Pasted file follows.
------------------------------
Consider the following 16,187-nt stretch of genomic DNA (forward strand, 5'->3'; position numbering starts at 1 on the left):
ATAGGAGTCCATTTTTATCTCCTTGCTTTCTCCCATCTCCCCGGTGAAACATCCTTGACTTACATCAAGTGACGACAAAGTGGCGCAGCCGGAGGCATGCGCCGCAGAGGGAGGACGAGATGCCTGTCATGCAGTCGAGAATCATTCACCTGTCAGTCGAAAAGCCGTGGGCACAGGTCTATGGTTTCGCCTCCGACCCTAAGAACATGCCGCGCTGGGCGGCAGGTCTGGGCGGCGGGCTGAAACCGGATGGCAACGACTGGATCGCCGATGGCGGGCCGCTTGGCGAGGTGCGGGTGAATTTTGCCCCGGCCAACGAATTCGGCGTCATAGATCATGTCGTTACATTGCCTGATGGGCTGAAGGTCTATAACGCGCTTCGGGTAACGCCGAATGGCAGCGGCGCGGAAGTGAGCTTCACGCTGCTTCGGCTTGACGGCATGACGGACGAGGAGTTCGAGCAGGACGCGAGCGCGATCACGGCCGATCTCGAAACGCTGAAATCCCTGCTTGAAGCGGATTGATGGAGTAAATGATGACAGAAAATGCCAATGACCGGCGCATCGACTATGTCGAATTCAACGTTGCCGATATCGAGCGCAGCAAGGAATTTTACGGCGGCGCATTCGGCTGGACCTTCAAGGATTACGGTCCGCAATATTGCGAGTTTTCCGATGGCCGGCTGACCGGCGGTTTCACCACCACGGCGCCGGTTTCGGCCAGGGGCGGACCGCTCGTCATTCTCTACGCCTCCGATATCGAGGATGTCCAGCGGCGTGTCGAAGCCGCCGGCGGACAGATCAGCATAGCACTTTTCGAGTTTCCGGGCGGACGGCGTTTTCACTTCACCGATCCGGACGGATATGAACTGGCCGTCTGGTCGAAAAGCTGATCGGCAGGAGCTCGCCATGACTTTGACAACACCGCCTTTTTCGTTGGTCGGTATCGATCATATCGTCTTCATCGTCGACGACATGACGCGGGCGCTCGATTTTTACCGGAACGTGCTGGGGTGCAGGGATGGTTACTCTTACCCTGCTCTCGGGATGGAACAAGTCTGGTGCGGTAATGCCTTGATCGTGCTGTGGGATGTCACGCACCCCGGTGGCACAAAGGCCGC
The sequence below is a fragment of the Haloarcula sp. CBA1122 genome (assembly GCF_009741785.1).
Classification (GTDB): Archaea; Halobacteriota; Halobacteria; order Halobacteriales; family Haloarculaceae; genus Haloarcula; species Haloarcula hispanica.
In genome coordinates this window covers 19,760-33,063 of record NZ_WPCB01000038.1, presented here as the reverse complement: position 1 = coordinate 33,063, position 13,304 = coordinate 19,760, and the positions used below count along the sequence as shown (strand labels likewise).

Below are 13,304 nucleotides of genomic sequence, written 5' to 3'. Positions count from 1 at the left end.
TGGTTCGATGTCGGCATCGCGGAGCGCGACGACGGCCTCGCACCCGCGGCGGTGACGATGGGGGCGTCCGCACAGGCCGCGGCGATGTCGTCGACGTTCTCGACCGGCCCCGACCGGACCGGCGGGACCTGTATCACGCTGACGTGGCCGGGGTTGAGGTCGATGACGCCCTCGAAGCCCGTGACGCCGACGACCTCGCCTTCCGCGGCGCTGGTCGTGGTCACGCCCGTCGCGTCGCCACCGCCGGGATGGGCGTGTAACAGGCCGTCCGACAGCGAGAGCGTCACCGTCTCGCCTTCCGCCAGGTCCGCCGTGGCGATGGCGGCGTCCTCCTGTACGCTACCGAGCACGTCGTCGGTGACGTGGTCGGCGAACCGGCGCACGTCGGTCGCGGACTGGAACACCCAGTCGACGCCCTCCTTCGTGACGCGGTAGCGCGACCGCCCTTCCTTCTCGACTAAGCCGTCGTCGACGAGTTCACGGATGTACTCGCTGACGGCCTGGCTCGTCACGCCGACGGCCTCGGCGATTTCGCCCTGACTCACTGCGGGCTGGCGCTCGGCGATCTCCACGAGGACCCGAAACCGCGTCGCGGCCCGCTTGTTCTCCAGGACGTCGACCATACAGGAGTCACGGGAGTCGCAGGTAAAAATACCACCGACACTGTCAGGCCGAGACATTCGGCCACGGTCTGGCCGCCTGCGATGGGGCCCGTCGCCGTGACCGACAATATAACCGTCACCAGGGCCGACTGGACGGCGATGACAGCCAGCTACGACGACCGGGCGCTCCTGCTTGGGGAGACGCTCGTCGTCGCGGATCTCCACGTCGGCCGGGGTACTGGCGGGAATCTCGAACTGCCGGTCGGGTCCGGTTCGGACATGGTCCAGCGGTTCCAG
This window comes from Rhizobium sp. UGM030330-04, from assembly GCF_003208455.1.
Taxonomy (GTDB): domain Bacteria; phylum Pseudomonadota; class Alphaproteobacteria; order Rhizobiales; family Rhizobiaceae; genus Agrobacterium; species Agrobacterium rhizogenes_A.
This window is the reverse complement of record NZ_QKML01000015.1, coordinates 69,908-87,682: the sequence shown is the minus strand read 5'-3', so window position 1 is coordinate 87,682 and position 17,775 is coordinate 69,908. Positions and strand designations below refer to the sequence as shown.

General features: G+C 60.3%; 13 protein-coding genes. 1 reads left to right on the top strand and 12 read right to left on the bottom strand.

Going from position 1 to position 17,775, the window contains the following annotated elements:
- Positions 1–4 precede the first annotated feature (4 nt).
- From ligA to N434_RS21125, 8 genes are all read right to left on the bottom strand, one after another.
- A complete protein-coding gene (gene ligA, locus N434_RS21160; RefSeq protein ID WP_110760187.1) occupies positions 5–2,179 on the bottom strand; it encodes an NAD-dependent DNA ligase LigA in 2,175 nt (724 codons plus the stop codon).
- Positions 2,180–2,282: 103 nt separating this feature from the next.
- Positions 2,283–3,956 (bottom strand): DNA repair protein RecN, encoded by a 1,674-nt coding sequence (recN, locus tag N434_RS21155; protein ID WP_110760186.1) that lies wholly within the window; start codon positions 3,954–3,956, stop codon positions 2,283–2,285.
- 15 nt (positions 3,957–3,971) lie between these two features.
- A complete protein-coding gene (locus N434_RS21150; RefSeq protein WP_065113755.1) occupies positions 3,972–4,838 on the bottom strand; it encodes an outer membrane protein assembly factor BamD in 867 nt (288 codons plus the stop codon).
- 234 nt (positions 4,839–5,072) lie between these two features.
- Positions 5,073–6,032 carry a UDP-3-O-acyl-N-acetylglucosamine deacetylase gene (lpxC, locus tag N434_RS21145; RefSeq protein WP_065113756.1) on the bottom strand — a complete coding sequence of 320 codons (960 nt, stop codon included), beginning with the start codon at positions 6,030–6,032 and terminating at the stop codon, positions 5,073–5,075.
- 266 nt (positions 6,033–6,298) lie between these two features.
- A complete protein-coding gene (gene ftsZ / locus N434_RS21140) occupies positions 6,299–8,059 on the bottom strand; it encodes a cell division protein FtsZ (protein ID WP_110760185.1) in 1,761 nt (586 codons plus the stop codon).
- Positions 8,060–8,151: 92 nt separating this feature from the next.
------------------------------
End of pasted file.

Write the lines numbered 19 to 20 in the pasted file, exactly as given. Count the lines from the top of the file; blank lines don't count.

- A complete protein-coding gene (locus N434_RS21150; RefSeq protein WP_065113755.1) occupies positions 3,972–4,838 on the bottom strand; it encodes an outer membrane protein assembly factor BamD in 867 nt (288 codons plus the stop codon).
- 234 nt (positions 4,839–5,072) lie between these two features.